We consider first Allied's argument that the district court erred in holding that the injury to and subsequent death of Trahey was one "arising in the course of his employment." We must apply Pennsylvania law. Fortunately, there is a Pennsylvania Supreme Court decision directly interpreting the meaning of the clause "arising out of and in the course of employment." In McCabe v. Old Republic Insurance Co., 425 Pa. 221, 228 A.2d 901 (1967), McCabe, the employer, sought to recover from the insurer part of the judgment McCabe was required to pay when one of its employees was injured in the construction of a trench. The policy excluded from coverage liability on the part of McCabe for injuries or death of an employee "arising out of and in the course of his employment by the insured."
McCabe, as Allied here, attempted to argue that this term was ambiguous. The Supreme Court rejected that contention, holding instead that " [w]e cannot agree that any ambiguity exists." Id. 228 A.2d at 903. The Court held that " 'arising out of means causally connected with, not promixately caused by. 'But for' causation, i.e., a cause and result relationship, is enough to satisfy this provision of the policy." 425 Pa. at 224, 228 A.2d at 903 (emphasis deleted) (quoting Manufacturers Casualty Ins. Co. v. Goodville Mut. Casualty Co., 403 Pa. 603, 607-08, 170 A.2d 571, 573 (1961)).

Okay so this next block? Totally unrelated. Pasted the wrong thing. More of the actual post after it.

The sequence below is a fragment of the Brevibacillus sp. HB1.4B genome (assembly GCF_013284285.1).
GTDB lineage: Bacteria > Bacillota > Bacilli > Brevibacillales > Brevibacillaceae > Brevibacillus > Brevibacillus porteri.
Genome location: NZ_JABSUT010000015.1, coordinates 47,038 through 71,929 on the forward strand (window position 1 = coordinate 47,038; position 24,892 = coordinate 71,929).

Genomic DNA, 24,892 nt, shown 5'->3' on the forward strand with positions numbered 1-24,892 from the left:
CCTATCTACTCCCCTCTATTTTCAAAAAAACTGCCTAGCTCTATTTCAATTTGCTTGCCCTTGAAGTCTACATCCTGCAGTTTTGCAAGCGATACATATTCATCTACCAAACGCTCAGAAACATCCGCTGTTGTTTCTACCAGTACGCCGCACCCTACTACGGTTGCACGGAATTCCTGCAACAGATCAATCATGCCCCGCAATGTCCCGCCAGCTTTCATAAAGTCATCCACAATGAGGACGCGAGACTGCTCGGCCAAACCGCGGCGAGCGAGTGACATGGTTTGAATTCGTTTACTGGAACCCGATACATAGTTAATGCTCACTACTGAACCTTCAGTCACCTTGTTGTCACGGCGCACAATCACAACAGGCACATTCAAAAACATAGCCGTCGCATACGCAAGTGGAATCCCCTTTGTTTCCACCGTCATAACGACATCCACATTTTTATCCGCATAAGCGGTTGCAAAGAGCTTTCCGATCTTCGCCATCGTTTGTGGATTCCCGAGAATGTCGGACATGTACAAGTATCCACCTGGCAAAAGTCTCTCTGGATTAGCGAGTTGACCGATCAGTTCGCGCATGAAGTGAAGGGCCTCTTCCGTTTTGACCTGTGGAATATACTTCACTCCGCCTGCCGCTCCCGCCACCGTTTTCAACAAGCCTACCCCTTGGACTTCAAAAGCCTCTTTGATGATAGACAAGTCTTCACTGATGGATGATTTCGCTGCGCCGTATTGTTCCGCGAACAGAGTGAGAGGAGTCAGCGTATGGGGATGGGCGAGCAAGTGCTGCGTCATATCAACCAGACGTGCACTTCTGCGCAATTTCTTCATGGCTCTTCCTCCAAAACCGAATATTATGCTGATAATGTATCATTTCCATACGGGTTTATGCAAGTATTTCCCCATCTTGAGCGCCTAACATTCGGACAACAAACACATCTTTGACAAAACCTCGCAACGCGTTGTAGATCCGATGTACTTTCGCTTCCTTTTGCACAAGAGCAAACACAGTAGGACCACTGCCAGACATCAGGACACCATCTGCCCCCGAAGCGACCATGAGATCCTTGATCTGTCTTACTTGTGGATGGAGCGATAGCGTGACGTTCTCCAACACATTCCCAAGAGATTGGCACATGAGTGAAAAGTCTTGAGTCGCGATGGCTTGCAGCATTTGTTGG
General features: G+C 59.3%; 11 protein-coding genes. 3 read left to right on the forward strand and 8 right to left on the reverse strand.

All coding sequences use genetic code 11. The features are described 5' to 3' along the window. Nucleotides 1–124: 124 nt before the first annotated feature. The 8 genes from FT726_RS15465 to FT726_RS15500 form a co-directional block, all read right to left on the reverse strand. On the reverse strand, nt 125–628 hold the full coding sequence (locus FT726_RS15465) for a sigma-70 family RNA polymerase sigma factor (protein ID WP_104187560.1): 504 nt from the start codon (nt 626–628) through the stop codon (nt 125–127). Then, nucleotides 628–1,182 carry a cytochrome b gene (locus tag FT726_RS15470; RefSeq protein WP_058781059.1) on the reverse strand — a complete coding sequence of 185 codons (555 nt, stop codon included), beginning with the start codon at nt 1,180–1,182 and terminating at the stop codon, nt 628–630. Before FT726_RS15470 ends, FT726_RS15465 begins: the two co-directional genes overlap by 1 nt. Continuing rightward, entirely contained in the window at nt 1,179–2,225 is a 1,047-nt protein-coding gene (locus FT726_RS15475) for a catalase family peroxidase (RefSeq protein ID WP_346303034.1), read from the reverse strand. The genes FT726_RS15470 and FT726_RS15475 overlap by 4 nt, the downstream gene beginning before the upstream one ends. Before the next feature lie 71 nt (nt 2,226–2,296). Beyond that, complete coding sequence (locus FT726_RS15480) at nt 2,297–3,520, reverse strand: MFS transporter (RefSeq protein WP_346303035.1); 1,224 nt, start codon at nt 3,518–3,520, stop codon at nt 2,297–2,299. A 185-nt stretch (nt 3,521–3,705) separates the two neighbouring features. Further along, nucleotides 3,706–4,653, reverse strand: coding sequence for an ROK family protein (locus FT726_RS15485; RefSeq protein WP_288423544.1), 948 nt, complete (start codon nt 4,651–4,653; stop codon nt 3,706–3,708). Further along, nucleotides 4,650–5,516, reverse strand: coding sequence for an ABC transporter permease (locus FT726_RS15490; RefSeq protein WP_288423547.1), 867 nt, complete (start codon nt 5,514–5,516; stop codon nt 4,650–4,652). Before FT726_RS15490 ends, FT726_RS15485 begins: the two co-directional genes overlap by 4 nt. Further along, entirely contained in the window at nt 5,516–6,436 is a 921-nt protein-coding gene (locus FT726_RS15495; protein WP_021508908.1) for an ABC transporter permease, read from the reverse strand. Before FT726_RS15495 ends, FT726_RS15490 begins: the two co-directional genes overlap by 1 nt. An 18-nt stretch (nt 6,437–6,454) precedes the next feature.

The dissent's suggestion that the "but for" test enunciated in McCabe is not the law of Pennsylvania is simply wrong. In the first place, the McCabe court's adoption of a "but for" test is no less precedential because it enters that opinion through a quotation of another case. We must assume, particularly in a diversity case, that the Pennsylvania Supreme Court meticulously chose the language it adopted.
In the second place, even one of the Superior Court cases on which the dissent relies (all of which dealt with automobile insurance rather than employment insurance) recognizes the viability of the "but for" test. In Erie Insurance Exchange v. Eisenhuth, 305 Pa.Super. 571, 574, 451 A.2d 1024, 1025 (1982), the Superior Court cited Manufacturers Casualty for the same proposition for which it was cited in McCabe, referring expressly to the "but for" standard.
Finally, we find no basis in Pennsylvania employment law for the restrictive approach the dissent's analysis would apply to injuries "arising out of and in the course of employment." In contrast, under our construction of the relevant language, Trahey's injury would have been covered as arising out of his employment for purposes of workers' compensation were it not for a specifically applicable exclusion.
Allied concedes that both Trahey and his assailant were at work at the time of the incident. Thus, although the jury found that Vinciguerra's attack was not directed to Trahey "as an employee," this does not mean that the injury did not arise out of Trahey's employment in the sense used by Pennsylvania. Trahey's death clearly arose out of his employment under Pennsylvania law, since he was killed by a fellow employee while both were on assignment as security guards for their employer. The district court did not err in so holding.